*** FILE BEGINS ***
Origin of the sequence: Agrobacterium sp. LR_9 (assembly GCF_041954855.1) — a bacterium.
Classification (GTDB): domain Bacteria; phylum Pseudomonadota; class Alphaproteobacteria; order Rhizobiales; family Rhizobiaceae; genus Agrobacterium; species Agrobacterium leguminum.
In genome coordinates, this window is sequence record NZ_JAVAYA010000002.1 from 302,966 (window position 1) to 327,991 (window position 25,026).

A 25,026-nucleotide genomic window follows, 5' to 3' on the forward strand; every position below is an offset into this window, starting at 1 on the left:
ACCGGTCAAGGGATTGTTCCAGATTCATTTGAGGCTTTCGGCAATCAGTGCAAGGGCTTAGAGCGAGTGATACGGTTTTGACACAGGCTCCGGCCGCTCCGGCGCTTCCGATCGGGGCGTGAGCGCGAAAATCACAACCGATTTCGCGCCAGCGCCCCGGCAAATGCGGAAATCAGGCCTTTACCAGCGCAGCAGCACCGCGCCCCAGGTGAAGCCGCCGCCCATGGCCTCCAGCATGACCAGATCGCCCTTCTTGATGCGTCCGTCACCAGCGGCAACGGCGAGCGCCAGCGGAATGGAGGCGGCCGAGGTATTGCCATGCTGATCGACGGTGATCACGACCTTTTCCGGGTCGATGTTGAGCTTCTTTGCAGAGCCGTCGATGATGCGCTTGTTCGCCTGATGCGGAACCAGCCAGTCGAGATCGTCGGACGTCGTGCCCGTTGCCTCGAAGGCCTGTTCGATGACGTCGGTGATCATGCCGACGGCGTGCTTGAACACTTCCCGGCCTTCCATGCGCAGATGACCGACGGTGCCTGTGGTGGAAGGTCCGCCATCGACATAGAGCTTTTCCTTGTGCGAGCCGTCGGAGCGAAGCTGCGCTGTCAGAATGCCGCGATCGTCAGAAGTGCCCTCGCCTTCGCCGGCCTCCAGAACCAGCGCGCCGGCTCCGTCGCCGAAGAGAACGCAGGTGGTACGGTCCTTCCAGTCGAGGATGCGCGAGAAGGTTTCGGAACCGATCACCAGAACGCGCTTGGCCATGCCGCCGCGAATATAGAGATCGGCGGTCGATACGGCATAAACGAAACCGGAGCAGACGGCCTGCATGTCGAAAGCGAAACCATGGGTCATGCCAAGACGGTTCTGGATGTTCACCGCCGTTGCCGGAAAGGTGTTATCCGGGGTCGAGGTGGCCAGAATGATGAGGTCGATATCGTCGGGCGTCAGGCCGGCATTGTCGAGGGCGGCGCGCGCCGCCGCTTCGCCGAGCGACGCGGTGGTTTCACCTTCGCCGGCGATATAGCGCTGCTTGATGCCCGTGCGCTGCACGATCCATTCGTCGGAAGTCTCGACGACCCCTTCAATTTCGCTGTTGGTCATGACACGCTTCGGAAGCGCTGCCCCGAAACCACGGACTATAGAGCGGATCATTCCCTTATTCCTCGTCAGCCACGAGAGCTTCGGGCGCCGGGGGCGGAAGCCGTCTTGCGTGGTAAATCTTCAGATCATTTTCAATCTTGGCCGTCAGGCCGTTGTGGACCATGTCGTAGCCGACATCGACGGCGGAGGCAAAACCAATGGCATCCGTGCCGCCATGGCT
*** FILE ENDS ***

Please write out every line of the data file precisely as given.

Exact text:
Origin of the sequence: Agrobacterium sp. LR_9 (assembly GCF_041954855.1) — a bacterium.
Classification (GTDB): domain Bacteria; phylum Pseudomonadota; class Alphaproteobacteria; order Rhizobiales; family Rhizobiaceae; genus Agrobacterium; species Agrobacterium leguminum.
In genome coordinates, this window is sequence record NZ_JAVAYA010000002.1 from 302,966 (window position 1) to 327,991 (window position 25,026).

A 25,026-nucleotide genomic window follows, 5' to 3' on the forward strand; every position below is an offset into this window, starting at 1 on the left:
ACCGGTCAAGGGATTGTTCCAGATTCATTTGAGGCTTTCGGCAATCAGTGCAAGGGCTTAGAGCGAGTGATACGGTTTTGACACAGGCTCCGGCCGCTCCGGCGCTTCCGATCGGGGCGTGAGCGCGAAAATCACAACCGATTTCGCGCCAGCGCCCCGGCAAATGCGGAAATCAGGCCTTTACCAGCGCAGCAGCACCGCGCCCCAGGTGAAGCCGCCGCCCATGGCCTCCAGCATGACCAGATCGCCCTTCTTGATGCGTCCGTCACCAGCGGCAACGGCGAGCGCCAGCGGAATGGAGGCGGCCGAGGTATTGCCATGCTGATCGACGGTGATCACGACCTTTTCCGGGTCGATGTTGAGCTTCTTTGCAGAGCCGTCGATGATGCGCTTGTTCGCCTGATGCGGAACCAGCCAGTCGAGATCGTCGGACGTCGTGCCCGTTGCCTCGAAGGCCTGTTCGATGACGTCGGTGATCATGCCGACGGCGTGCTTGAACACTTCCCGGCCTTCCATGCGCAGATGACCGACGGTGCCTGTGGTGGAAGGTCCGCCATCGACATAGAGCTTTTCCTTGTGCGAGCCGTCGGAGCGAAGCTGCGCTGTCAGAATGCCGCGATCGTCAGAAGTGCCCTCGCCTTCGCCGGCCTCCAGAACCAGCGCGCCGGCTCCGTCGCCGAAGAGAACGCAGGTGGTACGGTCCTTCCAGTCGAGGATGCGCGAGAAGGTTTCGGAACCGATCACCAGAACGCGCTTGGCCATGCCGCCGCGAATATAGAGATCGGCGGTCGATACGGCATAAACGAAACCGGAGCAGACGGCCTGCATGTCGAAAGCGAAACCATGGGTCATGCCAAGACGGTTCTGGATGTTCACCGCCGTTGCCGGAAAGGTGTTATCCGGGGTCGAGGTGGCCAGAATGATGAGGTCGATATCGTCGGGCGTCAGGCCGGCATTGTCGAGGGCGGCGCGCGCCGCCGCTTCGCCGAGCGACGCGGTGGTTTCACCTTCGCCGGCGATATAGCGCTGCTTGATGCCCGTGCGCTGCACGATCCATTCGTCGGAAGTCTCGACGACCCCTTCAATTTCGCTGTTGGTCATGACACGCTTCGGAAGCGCTGCCCCGAAACCACGGACTATAGAGCGGATCATTCCCTTATTCCTCGTCAGCCACGAGAGCTTCGGGCGCCGGGGGCGGAAGCCGTCTTGCGTGGTAAATCTTCAGATCATTTTCAATCTTGGCCGTCAGGCCGTTGTGGACCATGTCGTAGCCGACATCGACGGCGGAGGCAAAACCAATGGCATCCGTGCCGCCATGGCT